|Microsoft DirectX 9.0|
This article describes how Microsoft® DirectShow® interacts with audio and video hardware.
All DirectShow filters are user mode software components. In order for a kernel mode hardware device, such as a video capture card, to join a DirectShow filter graph, the device must be represented as a user-mode filter. This function is performed by specialized "wrapper" filters provided with DirectShow. These filters include the Audio Capture filter, the VFW Capture filter, the TV Tuner filter, the TV Audio filter, and the Analog Video Crossbar filter. DirectShow also provides a filter called KsProxy, which can represent any type of Windows Driver Model® (WDM) streaming device. Hardware vendors can extends KsProxy to support custom functionality, by providing a Ksproxy plug-in, which is a COM object aggregated by KsProxy.
The wrapper filters expose COM interfaces that represent the capabilities of the device. The application uses these interfaces to pass information to and from the filter. The filter translates the COM method calls into device driver calls, passes that information to the driver in kernel mode, and then translates the result back to the application. The TV Tuner, TV Audio, Analog Video Crossbar, and KsProxy filters support custom driver properties through the IKsPropertySet interface. The VFW Capture filter and the Audio Capture filter are not extensible in this way.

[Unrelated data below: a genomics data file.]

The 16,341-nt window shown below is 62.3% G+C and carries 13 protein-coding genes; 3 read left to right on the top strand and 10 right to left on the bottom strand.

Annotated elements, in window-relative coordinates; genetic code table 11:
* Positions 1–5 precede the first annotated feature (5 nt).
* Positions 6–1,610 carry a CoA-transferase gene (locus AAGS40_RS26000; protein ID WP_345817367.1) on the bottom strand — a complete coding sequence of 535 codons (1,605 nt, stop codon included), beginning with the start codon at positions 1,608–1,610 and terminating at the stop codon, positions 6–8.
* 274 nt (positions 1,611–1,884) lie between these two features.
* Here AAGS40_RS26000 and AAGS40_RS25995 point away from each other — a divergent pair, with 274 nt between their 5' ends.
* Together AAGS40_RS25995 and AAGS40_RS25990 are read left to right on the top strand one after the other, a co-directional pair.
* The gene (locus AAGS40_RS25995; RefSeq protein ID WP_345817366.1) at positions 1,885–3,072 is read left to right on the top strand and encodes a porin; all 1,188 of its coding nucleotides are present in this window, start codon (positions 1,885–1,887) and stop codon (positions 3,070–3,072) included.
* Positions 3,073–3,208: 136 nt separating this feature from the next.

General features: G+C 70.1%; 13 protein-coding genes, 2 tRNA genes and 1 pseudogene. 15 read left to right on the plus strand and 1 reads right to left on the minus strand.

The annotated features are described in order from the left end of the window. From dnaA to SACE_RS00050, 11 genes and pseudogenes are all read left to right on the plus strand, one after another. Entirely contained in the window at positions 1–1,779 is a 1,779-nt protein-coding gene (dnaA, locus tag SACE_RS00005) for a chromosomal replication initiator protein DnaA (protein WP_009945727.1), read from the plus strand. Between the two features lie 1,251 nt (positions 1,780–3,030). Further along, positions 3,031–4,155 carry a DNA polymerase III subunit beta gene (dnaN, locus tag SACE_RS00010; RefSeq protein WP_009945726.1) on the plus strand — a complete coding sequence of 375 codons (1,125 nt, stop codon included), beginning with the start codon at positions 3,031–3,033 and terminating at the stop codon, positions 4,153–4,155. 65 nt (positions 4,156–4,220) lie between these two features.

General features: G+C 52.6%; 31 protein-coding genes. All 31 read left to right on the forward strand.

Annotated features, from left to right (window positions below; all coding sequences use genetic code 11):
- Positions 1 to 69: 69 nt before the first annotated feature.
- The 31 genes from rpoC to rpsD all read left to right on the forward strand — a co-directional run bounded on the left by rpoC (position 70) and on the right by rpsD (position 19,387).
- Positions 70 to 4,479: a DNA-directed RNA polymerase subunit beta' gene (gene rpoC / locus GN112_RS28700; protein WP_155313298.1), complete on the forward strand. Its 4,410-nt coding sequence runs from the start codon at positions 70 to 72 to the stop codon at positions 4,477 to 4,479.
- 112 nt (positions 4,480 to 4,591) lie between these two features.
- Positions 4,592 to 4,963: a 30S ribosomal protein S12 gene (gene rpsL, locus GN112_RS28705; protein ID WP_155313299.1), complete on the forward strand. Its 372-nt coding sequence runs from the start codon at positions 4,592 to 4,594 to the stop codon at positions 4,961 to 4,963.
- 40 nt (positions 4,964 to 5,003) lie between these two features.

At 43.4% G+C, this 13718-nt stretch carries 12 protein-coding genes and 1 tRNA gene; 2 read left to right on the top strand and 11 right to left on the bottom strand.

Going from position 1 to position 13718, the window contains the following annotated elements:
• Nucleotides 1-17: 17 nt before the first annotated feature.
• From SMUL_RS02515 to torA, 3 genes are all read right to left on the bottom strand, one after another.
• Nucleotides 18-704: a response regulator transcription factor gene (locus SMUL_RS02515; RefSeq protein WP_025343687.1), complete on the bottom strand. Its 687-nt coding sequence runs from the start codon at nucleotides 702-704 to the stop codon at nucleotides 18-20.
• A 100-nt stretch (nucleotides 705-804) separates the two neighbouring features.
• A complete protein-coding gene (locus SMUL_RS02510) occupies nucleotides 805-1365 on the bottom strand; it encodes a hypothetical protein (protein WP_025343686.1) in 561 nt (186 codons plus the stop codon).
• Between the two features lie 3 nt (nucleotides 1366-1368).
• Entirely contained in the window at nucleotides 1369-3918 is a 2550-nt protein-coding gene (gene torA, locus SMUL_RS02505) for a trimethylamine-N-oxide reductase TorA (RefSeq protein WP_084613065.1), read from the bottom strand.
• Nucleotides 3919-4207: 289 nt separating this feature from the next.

For application developers, wrapper filters enable the application to control devices just as they control any other DirectShow filter. No special programming is required; the details of communicating with the kernel mode device are encapsulated within the filter.
Video for Windows Devices
The VFW Capture filter supports earlier Video for Windows (VfW) capture cards. When a VfW card is present on the target system, it can be discovered and added to the filter graph using the DirectShow System Device Enumerator. For details, see Enumerating Devices and Filters.
Audio Capture and Mixing Devices (Sound Cards)
Newer sound cards have input jacks for microphones and other types of devices. Typically these cards also have on-board mixing capabilities for controlling the volume, treble, and bass of each individual input. In DirectShow, the sound card's inputs and mixer are wrapped by the Audio Capture filter. Each sound card can be discovered with the System Device Enumerator. To view the sound cards in your system, run GraphEdit and select from the Audio Capture Sources category. Each filter in that category is a separate instance of the Audio Capture filter. (See Using GraphEdit.)
WDM Streaming Devices
Newer hardware decoders and capture cards conform to the Windows Driver Model (WDM) specification. These devices have greater functionality than VfW devices and are portable between Windows NT/Windows 2000 and Windows 98/Me. WDM video capture cards can supporting features that are not available under VfW, including the enumeration of capture formats, programmatic control of video parameters such as hue and brightness, programmatic input selection, and TV Tuner support.